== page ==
“I have lived here for over 30 years and never seen so many alligators as we have now,” says Daphne, Alabama resident Joan Newton.
Her words come in response to the city’s official “Beware of Alligators” announcement and postings Oct 8. And by the sound of it, Joan has reason for concern.
“Please Beware of Alligators! We have seen a large number of alligators in the Jubilee City. Please use caution when visiting our bay access points and parks,” the city begins on their official Facebook Page.
Thankfully, Jubilee City is offering some sage advice to their residents in addition to a warning:
“Remember to keep your pets on a leash at all times, especially when close to any body of water. Please do not feed the alligators, as providing food may not only make alligators more aggressive and encourage them to seek out people, it may also alter their natural diet in an unhealthy way,” their post continues.
Yet local citizen Joan Newton isn’t a fan of simply letting the alligators run rampant. In her opinion, the species is “overpopulated, which is why there is now a gator season where you are allowed to kill them if you have the proper tag.“
Newton says she understands that Daphne, Alabama is within gators’ natural habitat. “But we have thousand of miles of delta that they could be ‘relocated’ to,” she offers.
And as social media dictates, an argument ensues. We’ll leave that to Facebook.
In the meantime, other Daphne residents are much keener on their scaly neighbors.
Alabama Alligators Spark Controversy for Urban Residents
“They are even at my store in parking lot but only small ones so far. I love seeing them!” comments Delana P.
Tanner M. says he’s “seen alligators all the way to Ft. Morgan. But yes we get quite a few in Daphne, especially when we get a lot of rain and it pushes a lot of fresh water into the bay. Just leave them alone and they won’t mess with you,” he adds.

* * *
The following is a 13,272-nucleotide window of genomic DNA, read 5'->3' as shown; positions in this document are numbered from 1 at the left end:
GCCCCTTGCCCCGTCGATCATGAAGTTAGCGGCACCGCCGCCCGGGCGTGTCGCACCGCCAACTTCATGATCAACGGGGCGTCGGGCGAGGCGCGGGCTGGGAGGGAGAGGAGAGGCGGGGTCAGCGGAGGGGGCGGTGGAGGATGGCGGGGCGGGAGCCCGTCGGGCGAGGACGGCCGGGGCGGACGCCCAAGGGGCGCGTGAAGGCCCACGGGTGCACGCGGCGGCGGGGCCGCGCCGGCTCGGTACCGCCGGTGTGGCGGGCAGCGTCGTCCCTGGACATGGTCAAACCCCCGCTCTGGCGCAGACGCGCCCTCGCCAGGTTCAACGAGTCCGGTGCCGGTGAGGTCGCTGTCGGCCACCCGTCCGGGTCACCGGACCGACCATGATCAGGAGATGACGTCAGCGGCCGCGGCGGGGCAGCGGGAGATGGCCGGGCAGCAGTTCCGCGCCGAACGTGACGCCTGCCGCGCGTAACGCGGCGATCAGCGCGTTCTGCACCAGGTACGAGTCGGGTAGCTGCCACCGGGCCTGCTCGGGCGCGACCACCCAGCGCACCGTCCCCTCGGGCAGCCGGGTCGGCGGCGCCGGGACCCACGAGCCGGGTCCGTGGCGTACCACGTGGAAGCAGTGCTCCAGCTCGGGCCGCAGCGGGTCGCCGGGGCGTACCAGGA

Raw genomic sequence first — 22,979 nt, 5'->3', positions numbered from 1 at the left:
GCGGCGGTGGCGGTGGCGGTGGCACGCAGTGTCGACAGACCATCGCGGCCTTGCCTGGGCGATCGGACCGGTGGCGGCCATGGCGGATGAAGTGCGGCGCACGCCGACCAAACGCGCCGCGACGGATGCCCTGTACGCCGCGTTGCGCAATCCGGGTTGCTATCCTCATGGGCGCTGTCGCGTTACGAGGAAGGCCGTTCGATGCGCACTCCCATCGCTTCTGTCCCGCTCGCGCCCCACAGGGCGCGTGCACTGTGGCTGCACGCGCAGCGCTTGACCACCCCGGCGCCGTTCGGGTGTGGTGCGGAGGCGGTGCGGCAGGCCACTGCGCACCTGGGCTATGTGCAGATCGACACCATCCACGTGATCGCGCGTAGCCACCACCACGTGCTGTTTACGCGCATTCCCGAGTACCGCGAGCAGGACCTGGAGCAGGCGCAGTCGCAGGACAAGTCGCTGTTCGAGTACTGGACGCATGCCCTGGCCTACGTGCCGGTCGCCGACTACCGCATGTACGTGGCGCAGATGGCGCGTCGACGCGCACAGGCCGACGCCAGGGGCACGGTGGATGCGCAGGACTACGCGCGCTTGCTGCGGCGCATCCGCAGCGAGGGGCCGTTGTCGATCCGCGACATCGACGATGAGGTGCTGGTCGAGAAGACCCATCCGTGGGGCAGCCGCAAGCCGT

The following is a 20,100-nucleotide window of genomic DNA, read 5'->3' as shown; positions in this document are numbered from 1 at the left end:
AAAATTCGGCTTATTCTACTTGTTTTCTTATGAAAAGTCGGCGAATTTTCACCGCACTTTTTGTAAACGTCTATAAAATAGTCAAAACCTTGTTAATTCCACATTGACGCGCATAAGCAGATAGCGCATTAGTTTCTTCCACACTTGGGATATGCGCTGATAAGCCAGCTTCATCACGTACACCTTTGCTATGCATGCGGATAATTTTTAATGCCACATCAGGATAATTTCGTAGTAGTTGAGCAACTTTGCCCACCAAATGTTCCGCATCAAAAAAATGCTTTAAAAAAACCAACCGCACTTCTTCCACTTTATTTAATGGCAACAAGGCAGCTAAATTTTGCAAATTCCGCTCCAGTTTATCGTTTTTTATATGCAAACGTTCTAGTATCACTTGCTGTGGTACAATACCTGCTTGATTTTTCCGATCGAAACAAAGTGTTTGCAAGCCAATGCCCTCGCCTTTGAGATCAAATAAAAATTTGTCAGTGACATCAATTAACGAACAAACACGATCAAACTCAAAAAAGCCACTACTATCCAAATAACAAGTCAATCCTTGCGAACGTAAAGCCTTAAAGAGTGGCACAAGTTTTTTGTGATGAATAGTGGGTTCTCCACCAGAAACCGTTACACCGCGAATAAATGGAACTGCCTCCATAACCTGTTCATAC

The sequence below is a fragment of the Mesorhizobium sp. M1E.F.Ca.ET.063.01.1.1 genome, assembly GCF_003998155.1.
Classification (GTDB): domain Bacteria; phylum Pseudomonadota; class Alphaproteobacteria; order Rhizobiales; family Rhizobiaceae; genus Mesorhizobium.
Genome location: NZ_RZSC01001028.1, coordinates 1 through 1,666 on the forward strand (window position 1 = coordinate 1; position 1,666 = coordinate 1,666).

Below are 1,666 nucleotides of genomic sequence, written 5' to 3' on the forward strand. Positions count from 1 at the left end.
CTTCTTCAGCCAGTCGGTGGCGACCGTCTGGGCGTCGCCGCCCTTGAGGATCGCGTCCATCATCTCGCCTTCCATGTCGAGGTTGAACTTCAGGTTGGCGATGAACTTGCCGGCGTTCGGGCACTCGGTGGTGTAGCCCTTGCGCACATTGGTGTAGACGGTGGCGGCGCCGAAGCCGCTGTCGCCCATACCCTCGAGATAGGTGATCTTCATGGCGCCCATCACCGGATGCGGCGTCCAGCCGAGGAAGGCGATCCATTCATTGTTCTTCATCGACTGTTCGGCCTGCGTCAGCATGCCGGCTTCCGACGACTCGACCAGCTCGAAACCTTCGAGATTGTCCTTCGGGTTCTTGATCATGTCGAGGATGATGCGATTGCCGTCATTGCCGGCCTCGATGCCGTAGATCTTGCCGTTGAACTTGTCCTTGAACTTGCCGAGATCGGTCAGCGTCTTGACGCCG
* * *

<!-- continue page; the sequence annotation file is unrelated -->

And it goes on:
Yet much of the public is sure to be asking the same question as Newton. She wants to know “Why not relocate them so we can enjoy the public access to the bay?”
Uh oh. My wildlife tech senses are tingling. While this seems an easy fix, removing alligators from their natural habitat and placing them elsewhere will disrupt not one, but two entire ecosystems. It’s not advantageous, especially in large numbers. Or, as Michelle K. replies:
“Joan… The bay is their home. Would you like to be relocated in case your neighbors don’t like you, perhaps??”
Sure, it’s not as simple as all that. People don’t eat their neighbors’ dogs. But when it comes to alligators in Alabama, it seems like urban residents need to become a lot more comfortable with their ancient cohabitants.
“They get pushed out [of their natural homes],” Charles Epler of Wildlife Solutions tells local CBS News. “That heavy, torrential rain washes them out of where they’re at, and then they’re going to try and find somewhere else to set up shop,” he says of recent weather.
To Daphne residents, Epler says to “look for signs of alligators. Look for slides, look for footprints. They’re far more scared of people than we are of them.”